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Impact of Esterase Activity in Aseptically Packaged, Unpasteurized Beer

MBAA TQ vol. 41, no. 3, 2004, pp. 293-297  |  VIEW ARTICLE

Petr Vesely (1,2), Antonia Volgyi (1), Lance T. Lusk (1), Gabriela Basarova (2), Alfonso Navarro (1), John Seabrooks (1), and David Ryder (1). 1. Miller Brewing Company, 3939 W. Highland Boulevard, Milwaukee, Wisconsin, 53208, U.S.A. 2. Institute of Chemical Technology, Technicka 5, Prague 6, 166 28, Czech Republic.

Abstract
Yeast extracellular esterase is mostly destroyed during pasteurization. Aseptically packaged, unpasteurized beer, which has become an effective alternative for providing microbiologically stable, packaged beer, does not inactivate esterase activity. The effect of esterase activity on the volatile compound composition and flavor stability of aseptically packaged, unpasteurized beer during storage was studied. Analysis of beer volatile compounds using an SPME/GC/MSD method (solid-phase microextraction, separated by gas chromatography, and detected by a mass selective detector) showed that octyl acetate, its level significantly decreased in beer during storage at 30°C, was a good substrate for yeast esterase. Esterase also acted on ethyl hexanoate, which resulted in slightly increased levels of hexanoic acid. However, since the flavor changes resulting from oxidative and other degradation reactions that occur in beer during aging have a more profound impact than those brought about by yeast esterases, a sensory panel was not able to detect a flavor difference between this unpasteurized beer and pasteurized beer stored at 30°C for up to 12 weeks.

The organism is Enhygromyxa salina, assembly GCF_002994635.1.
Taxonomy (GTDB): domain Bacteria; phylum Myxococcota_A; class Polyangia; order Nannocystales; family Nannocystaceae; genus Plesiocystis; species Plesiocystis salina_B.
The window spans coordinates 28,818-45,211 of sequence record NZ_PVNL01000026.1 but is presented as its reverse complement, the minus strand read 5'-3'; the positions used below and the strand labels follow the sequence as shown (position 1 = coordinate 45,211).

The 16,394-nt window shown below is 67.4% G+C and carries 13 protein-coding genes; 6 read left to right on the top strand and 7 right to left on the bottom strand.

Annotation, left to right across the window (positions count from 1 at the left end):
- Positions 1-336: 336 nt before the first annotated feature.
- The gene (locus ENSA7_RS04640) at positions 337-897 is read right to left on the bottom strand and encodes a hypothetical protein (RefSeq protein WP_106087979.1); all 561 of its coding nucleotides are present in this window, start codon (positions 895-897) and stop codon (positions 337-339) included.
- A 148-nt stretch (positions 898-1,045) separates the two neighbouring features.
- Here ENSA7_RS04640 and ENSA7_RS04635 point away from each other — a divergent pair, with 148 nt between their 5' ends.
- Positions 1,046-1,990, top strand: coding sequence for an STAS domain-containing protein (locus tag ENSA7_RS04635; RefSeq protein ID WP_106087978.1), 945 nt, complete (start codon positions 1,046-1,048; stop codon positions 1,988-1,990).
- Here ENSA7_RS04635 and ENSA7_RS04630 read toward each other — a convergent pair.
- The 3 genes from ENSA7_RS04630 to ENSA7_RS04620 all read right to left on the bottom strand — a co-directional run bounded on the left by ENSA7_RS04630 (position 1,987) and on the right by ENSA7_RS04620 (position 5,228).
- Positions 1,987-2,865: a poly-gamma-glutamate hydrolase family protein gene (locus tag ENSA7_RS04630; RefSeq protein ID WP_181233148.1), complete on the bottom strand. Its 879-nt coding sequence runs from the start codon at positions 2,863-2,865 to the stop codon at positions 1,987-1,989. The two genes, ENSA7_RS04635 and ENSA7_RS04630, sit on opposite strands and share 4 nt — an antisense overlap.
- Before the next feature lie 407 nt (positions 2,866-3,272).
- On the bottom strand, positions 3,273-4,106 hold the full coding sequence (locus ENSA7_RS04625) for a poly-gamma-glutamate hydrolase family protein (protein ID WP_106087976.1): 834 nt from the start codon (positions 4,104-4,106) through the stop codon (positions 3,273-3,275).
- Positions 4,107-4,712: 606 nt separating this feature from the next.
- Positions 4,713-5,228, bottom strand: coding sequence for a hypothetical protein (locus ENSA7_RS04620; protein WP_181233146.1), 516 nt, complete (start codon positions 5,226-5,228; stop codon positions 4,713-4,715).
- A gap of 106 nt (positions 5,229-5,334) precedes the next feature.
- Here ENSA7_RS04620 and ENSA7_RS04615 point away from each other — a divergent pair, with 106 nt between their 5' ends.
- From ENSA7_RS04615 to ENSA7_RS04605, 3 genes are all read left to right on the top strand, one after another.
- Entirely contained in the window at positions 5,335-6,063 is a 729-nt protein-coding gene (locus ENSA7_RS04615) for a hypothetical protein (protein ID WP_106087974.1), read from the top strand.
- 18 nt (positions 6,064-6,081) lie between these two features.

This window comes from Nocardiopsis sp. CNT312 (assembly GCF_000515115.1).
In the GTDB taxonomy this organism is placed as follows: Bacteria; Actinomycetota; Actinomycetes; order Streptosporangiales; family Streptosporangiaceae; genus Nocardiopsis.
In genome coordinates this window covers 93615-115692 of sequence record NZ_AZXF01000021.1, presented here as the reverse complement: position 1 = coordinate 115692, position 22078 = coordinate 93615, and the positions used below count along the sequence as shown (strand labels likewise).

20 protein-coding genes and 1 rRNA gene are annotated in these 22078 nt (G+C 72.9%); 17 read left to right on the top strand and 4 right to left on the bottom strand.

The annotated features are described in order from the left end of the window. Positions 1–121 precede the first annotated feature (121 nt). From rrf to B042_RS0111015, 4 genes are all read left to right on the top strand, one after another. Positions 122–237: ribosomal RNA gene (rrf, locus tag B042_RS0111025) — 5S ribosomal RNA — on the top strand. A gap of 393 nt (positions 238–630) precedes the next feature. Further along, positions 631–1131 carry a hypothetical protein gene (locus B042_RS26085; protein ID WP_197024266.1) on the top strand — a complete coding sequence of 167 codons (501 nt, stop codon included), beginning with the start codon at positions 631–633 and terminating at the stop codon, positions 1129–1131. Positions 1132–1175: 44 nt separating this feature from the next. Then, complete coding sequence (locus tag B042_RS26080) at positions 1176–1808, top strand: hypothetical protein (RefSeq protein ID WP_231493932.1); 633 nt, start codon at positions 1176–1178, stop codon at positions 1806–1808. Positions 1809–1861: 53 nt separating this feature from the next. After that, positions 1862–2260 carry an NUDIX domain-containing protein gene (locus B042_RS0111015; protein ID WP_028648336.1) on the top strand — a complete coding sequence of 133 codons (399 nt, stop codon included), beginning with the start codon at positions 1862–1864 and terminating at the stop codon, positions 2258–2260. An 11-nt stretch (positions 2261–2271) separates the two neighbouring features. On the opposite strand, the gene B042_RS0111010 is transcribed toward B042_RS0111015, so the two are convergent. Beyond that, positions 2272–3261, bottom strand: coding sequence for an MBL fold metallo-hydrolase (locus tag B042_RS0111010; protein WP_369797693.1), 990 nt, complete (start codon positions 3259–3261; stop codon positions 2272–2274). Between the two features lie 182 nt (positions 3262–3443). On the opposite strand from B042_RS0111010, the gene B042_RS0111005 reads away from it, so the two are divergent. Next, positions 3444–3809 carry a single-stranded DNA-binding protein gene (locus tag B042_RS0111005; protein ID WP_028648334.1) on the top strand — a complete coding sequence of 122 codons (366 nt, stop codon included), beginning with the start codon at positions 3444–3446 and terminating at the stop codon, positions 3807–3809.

Keywords: esterase, flavor stability, SPME/GC/MSD

 

Síntesis
La esterasa extracelular de la levadura es destrozada casi completamente durante la pasteurización. La cerveza sin pasteurizar, envasada asépticamente (una alternativa efectiva para mercadear cerveza envasada microbiológicamente estable), mantiene su actividad de esterasa completa. Se estudió el efecto de la actividad de la esterasa sobre los compuestos volátiles y la estabilidad sensorial de cerveza durante el almacenamiento de cerveza no pasteurizada envasada asépticamente. El análisis de compuestos volátiles de cerveza mediante SPME/GC/MSD (microextracción de fase sólida separado por cromatografía de gases y detectado mediante un detector selectivo de masa) mostró que el acetatato octílico (con su nivel reducido en cerveza almacenada a 30°C), era un buen sustrato para esterasa proveniente de la levadura. La esterasa también actúa sobre hexanoato de etilo, dando niveles levemente aumentados de ácido hexanóico. Sin embargo, un panel sensorial no pudo distinguir una diferencia entre cerveza pasteurizada y no pasteurizada almacenadas a 30°C por hasta 12 semanas, debido a que los cambios sensoriales ocasionados por reacciones oxidativas y degradativas durante el almacenaje tienen un mayor impacto sensorial que aquellos causados por la esterasa proveniente de la levadura.
Palabras claves: esterasa, estabilidad sensorial, SPME/GC/MSD

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